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Questioning soft support material like PVA and flexible filaments is a good idea before you experience major jams and clogs in your printer. Today, Tom and Tracy Hazzard answer the question – “If PVA is too soft for my machine, what do I do?” They developed a part and some techniques that help deal with soft materials in a hard space. Listen further and learn from their experience as they help you in your 3D printer woes.
Listen to the podcast here:
Having Soft Support Material Issue?
This is the Ask Us Anything segment. We’re wrapping up our tech accessory week, talking about how you’re interfacing with printers and what kinds of things you’re doing. Our question ties into some of the other foundational things. The question is, “PVA is too soft for my machine. What do I do?”
A lot of printers have trouble with the softer filaments, especially Bowden printers, which are the ones that have those little white tubes going over the top if they’re being pushed from the back of the printer up, over and down in the extruder.
Maybe we should start with what PVA is.
PVA is Polyvinyl Alcohol. It’s the same material that glue sticks kids in elementary school or preschool use. Its Elmer’s glue.
It’s like a glue stick you put in a glue gun. That’s what it looks in filament format. It’s skinny.
It’s soft and the PLA or ABS material that you’re printing with is quite rigid. They’re different but PVA is dissolvable and water. That’s one of its best and friendly characteristics, especially for the home user.
Especially if you’ve got inset sections where you don’t want to have to try and scrape support material out of there, using the PVA is great for that positioning.
You stick it in water and an hour or an hour and a half later, it dissolves. We have had some success using PVA. On the printer side of things, if your printer has some adjustments for how firmly it grips the filament like the spring force, I tend to back my spring force off a little bit so it doesn’t completely crush the softer material. I find that helps and also the speed with which you retract it. If you slow that down a little bit, that can help. Also, as long as there isn’t any space for that soft filament to move.
It’s got a lot of play in and around the nozzle area so it gets stuck in places.
After that wheel drives the filament, after it pushes it through, there was a lot of play where it could move and get jammed up. I’ve 3D printed a fitting that doesn’t let it move.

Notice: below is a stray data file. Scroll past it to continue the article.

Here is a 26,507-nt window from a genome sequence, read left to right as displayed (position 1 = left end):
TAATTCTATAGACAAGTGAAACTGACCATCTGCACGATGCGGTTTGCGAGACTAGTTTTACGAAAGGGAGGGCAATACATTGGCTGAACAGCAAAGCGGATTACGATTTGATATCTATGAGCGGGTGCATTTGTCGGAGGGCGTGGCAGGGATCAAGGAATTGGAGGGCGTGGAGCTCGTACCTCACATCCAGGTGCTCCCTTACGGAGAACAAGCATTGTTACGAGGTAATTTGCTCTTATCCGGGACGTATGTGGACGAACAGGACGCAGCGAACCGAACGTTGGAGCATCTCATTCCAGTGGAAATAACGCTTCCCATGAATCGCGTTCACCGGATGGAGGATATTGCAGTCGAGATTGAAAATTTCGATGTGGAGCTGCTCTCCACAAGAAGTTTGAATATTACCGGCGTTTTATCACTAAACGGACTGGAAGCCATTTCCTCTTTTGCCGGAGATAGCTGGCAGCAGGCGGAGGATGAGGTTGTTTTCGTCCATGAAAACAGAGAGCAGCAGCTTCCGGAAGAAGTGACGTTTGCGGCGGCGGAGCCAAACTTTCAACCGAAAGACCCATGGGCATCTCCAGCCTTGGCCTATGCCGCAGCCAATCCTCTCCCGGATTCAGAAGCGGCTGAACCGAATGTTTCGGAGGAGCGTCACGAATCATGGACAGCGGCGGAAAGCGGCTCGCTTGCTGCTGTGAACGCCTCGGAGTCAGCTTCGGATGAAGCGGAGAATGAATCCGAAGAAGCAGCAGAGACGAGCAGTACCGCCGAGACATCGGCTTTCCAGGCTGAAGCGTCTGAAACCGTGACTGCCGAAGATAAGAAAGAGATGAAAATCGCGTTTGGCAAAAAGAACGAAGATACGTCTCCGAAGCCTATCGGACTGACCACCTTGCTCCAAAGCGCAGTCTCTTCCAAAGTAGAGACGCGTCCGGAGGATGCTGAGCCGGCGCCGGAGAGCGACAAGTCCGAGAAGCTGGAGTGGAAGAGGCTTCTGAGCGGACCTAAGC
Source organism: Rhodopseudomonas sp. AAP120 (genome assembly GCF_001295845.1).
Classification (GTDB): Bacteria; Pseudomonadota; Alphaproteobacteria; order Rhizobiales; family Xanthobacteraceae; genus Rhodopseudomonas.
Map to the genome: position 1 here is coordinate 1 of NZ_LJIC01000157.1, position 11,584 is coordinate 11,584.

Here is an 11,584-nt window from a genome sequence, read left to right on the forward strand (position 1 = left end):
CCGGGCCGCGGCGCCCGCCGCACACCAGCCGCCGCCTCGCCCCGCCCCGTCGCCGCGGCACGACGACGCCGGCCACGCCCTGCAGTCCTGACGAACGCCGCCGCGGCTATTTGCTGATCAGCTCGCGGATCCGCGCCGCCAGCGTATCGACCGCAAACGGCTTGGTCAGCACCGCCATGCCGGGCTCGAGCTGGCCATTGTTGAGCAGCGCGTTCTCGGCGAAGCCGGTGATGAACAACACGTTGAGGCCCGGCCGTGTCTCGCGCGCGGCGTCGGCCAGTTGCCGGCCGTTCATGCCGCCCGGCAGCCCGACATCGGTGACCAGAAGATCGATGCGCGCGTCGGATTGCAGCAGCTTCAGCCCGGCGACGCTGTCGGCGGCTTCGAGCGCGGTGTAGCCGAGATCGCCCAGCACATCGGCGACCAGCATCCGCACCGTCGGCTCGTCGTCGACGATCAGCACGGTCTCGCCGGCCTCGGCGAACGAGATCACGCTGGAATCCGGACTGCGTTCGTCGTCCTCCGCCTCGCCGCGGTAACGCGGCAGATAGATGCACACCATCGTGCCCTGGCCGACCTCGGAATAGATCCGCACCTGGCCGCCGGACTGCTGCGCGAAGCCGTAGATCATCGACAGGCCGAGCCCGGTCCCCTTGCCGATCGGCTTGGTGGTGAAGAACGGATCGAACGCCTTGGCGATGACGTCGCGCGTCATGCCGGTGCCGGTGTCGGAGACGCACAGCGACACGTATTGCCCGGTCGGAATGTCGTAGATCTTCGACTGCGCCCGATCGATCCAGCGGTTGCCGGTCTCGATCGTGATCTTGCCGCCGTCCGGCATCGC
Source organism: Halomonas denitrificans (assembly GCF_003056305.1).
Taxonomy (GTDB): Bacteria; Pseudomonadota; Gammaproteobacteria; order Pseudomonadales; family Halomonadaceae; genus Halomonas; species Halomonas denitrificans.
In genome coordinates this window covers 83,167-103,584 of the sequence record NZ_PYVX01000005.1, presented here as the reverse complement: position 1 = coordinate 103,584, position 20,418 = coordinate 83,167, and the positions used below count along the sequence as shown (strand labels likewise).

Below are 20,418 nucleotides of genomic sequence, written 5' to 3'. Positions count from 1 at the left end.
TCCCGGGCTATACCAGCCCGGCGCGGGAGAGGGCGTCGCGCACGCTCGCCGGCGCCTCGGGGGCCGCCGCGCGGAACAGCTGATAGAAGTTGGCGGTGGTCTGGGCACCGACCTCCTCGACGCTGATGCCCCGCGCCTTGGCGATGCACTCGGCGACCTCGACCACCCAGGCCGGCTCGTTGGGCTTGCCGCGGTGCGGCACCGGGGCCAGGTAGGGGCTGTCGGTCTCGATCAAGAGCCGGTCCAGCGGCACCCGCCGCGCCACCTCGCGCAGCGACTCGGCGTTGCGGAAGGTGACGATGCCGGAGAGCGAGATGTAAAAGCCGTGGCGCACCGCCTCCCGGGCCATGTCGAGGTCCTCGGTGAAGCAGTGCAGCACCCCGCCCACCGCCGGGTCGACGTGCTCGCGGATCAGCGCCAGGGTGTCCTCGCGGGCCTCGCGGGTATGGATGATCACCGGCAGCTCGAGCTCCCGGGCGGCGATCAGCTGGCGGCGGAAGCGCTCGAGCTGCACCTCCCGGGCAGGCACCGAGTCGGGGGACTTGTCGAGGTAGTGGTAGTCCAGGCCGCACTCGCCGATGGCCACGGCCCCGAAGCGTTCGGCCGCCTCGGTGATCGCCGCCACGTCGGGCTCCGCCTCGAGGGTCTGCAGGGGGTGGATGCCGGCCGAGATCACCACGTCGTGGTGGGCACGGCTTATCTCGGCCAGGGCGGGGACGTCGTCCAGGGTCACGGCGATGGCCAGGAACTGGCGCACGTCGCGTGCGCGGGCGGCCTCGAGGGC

It’s like a funnel. It forces it in.
It’s a tighter funnel than what’s there. It can’t move very much. That made it print much easier. There are alternatives to PVA if you’re dissolvable support. Let’s say no matter how much you try on your printer PVA is too soft and you can’t get it to work. What can you do? We asked this question of some people that we think have a lot of experience, the people over at MatterHackers and asked one of their technicians, “Can you use HIPS which is another dissolvable support material with PLA?” We primarily use PLA because we’re in a home office environment. They didn’t know the answer to that question. They weren’t sure because HIPS dissolves in deliming, which is a detergent material.
They didn’t know if that material would attack the PLA as well as the HIPS. They tested it and took a bunch of PLA parts that have been printed and stuck them in deliming for a couple of days and pulled them out. By experimenting, we found it caused no ill effects to PLA printed part whatsoever and dissolved the HIPS. You can use HIPS with PLA, but HIPS is most commonly a dissolvable support material people that print ABS use because the temperatures and properties are most similar to ABS. There’s certainly no reason you can’t use it with PLA as far as what we found anyway.
We hear there are some new materials coming out all the time. I’ve been trying to keep up on it, but it sounds like new support materials are coming out that are hard PVA. I’ve heard that there’s a more rigid PVA coming out. We’ll be interested to see that. When we have a chance, we’ll try it out and we’ll let you know about that.
I also want to mention those tips for how to get that softer PVA to run through your Bowden printer is also our good tip for any soft material. If you want to print with soft PLA or some of these softer and more exotic flex materials, it’s the same tricks of backing off the spring tension on your feed motor and making sure it can’t move around after it gets pushed out. Those will help you with those materials as well.
Another thing and this is more technical, but we intended to make our own self support. We design in support so that we don’t have to do a whole bunch of let the machine generate the support which can sometimes be too much.
It can take a long time and sometimes it’s hard to get specific control for that purpose. We can put some photos up on our website showing where we’ve created support specifically for a part and not use the support function within the slicing software.
It eliminates the need of having to use PVA at all. We also create our support so it snaps off easily and it’s easy to remove, which you can’t always control with the machine’s version of support.
I hope that has answered the question. Feel free to ask us any follow up questions if there’s something else we need to address about that.
If you want to see photos or something else, feel free to shoot us that in both the comments or anywhere. You can do it on our website at HazzDesign.com.
On social media pretty much everywhere @HazzDesign.
Follow up questions or any questions where you want to leave us a voicemail, there’s an Ask Us tab on our website and you can go right down there to our SpeakPipe link and leave us a message there or you can go and leave a voicemail on our Facebook page.
Thanks for tuning in.
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